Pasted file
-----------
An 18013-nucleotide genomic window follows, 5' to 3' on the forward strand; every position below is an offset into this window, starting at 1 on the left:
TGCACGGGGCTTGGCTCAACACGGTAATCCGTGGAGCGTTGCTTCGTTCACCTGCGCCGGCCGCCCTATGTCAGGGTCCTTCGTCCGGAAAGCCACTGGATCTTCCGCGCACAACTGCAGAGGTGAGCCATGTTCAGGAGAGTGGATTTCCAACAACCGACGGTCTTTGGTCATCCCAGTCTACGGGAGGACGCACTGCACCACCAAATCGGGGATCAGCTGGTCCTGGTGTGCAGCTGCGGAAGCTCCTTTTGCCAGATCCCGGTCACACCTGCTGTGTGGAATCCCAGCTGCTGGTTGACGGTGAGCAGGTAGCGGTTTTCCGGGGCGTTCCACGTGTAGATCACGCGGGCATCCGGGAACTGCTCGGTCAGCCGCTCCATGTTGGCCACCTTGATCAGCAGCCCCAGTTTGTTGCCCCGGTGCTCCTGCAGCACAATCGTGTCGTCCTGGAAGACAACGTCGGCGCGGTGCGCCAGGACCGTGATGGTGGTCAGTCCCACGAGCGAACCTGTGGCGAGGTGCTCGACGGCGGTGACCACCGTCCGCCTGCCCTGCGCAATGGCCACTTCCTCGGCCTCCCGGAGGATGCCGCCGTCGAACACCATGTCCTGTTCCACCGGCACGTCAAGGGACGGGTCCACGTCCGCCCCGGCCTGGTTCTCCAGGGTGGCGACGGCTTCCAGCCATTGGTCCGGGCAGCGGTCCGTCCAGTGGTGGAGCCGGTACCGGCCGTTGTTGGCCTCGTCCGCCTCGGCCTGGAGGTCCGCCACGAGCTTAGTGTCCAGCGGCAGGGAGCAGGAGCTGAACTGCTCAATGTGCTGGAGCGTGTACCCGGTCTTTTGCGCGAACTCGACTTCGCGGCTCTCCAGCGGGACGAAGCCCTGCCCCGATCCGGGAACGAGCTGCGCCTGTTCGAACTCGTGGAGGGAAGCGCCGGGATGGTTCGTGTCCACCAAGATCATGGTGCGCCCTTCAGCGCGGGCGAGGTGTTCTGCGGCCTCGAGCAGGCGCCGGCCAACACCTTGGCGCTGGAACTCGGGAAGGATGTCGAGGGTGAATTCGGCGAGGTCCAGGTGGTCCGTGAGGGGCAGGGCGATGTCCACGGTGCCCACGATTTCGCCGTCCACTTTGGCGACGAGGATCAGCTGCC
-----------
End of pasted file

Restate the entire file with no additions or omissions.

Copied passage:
An 18013-nucleotide genomic window follows, 5' to 3' on the forward strand; every position below is an offset into this window, starting at 1 on the left:
TGCACGGGGCTTGGCTCAACACGGTAATCCGTGGAGCGTTGCTTCGTTCACCTGCGCCGGCCGCCCTATGTCAGGGTCCTTCGTCCGGAAAGCCACTGGATCTTCCGCGCACAACTGCAGAGGTGAGCCATGTTCAGGAGAGTGGATTTCCAACAACCGACGGTCTTTGGTCATCCCAGTCTACGGGAGGACGCACTGCACCACCAAATCGGGGATCAGCTGGTCCTGGTGTGCAGCTGCGGAAGCTCCTTTTGCCAGATCCCGGTCACACCTGCTGTGTGGAATCCCAGCTGCTGGTTGACGGTGAGCAGGTAGCGGTTTTCCGGGGCGTTCCACGTGTAGATCACGCGGGCATCCGGGAACTGCTCGGTCAGCCGCTCCATGTTGGCCACCTTGATCAGCAGCCCCAGTTTGTTGCCCCGGTGCTCCTGCAGCACAATCGTGTCGTCCTGGAAGACAACGTCGGCGCGGTGCGCCAGGACCGTGATGGTGGTCAGTCCCACGAGCGAACCTGTGGCGAGGTGCTCGACGGCGGTGACCACCGTCCGCCTGCCCTGCGCAATGGCCACTTCCTCGGCCTCCCGGAGGATGCCGCCGTCGAACACCATGTCCTGTTCCACCGGCACGTCAAGGGACGGGTCCACGTCCGCCCCGGCCTGGTTCTCCAGGGTGGCGACGGCTTCCAGCCATTGGTCCGGGCAGCGGTCCGTCCAGTGGTGGAGCCGGTACCGGCCGTTGTTGGCCTCGTCCGCCTCGGCCTGGAGGTCCGCCACGAGCTTAGTGTCCAGCGGCAGGGAGCAGGAGCTGAACTGCTCAATGTGCTGGAGCGTGTACCCGGTCTTTTGCGCGAACTCGACTTCGCGGCTCTCCAGCGGGACGAAGCCCTGCCCCGATCCGGGAACGAGCTGCGCCTGTTCGAACTCGTGGAGGGAAGCGCCGGGATGGTTCGTGTCCACCAAGATCATGGTGCGCCCTTCAGCGCGGGCGAGGTGTTCTGCGGCCTCGAGCAGGCGCCGGCCAACACCTTGGCGCTGGAACTCGGGAAGGATGTCGAGGGTGAATTCGGCGAGGTCCAGGTGGTCCGTGAGGGGCAGGGCGATGTCCACGGTGCCCACGATTTCGCCGTCCACTTTGGCGACGAGGATCAGCTGCC